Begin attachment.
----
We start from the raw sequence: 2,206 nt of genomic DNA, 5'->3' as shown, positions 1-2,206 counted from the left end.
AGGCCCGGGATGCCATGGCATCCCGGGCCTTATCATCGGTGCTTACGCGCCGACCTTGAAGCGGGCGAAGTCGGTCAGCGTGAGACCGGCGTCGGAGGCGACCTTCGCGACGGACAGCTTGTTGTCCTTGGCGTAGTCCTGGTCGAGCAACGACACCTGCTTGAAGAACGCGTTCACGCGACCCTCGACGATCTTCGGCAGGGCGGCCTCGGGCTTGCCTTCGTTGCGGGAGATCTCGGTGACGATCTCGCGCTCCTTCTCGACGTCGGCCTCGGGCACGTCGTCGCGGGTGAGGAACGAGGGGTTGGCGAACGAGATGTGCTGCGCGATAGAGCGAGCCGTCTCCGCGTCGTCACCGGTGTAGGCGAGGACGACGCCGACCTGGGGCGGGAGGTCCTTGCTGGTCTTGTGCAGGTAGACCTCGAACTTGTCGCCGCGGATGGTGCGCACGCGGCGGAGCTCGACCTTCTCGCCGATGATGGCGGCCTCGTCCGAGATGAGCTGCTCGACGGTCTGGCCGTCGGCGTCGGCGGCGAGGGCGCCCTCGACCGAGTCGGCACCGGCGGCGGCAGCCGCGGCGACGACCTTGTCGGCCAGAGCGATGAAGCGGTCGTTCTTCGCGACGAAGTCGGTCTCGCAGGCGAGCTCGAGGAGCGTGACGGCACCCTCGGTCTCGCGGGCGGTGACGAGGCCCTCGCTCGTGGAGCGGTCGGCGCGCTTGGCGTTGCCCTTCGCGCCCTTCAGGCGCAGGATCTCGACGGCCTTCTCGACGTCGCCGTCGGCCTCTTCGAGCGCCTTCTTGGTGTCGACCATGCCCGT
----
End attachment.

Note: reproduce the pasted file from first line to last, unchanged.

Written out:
We start from the raw sequence: 2,206 nt of genomic DNA, 5'->3' as shown, positions 1-2,206 counted from the left end.
AGGCCCGGGATGCCATGGCATCCCGGGCCTTATCATCGGTGCTTACGCGCCGACCTTGAAGCGGGCGAAGTCGGTCAGCGTGAGACCGGCGTCGGAGGCGACCTTCGCGACGGACAGCTTGTTGTCCTTGGCGTAGTCCTGGTCGAGCAACGACACCTGCTTGAAGAACGCGTTCACGCGACCCTCGACGATCTTCGGCAGGGCGGCCTCGGGCTTGCCTTCGTTGCGGGAGATCTCGGTGACGATCTCGCGCTCCTTCTCGACGTCGGCCTCGGGCACGTCGTCGCGGGTGAGGAACGAGGGGTTGGCGAACGAGATGTGCTGCGCGATAGAGCGAGCCGTCTCCGCGTCGTCACCGGTGTAGGCGAGGACGACGCCGACCTGGGGCGGGAGGTCCTTGCTGGTCTTGTGCAGGTAGACCTCGAACTTGTCGCCGCGGATGGTGCGCACGCGGCGGAGCTCGACCTTCTCGCCGATGATGGCGGCCTCGTCCGAGATGAGCTGCTCGACGGTCTGGCCGTCGGCGTCGGCGGCGAGGGCGCCCTCGACCGAGTCGGCACCGGCGGCGGCAGCCGCGGCGACGACCTTGTCGGCCAGAGCGATGAAGCGGTCGTTCTTCGCGACGAAGTCGGTCTCGCAGGCGAGCTCGAGGAGCGTGACGGCACCCTCGGTCTCGCGGGCGGTGACGAGGCCCTCGCTCGTGGAGCGGTCGGCGCGCTTGGCGTTGCCCTTCGCGCCCTTCAGGCGCAGGATCTCGACGGCCTTCTCGACGTCGCCGTCGGCCTCTTCGAGCGCCTTCTTGGTGTCGACCATGCCCGT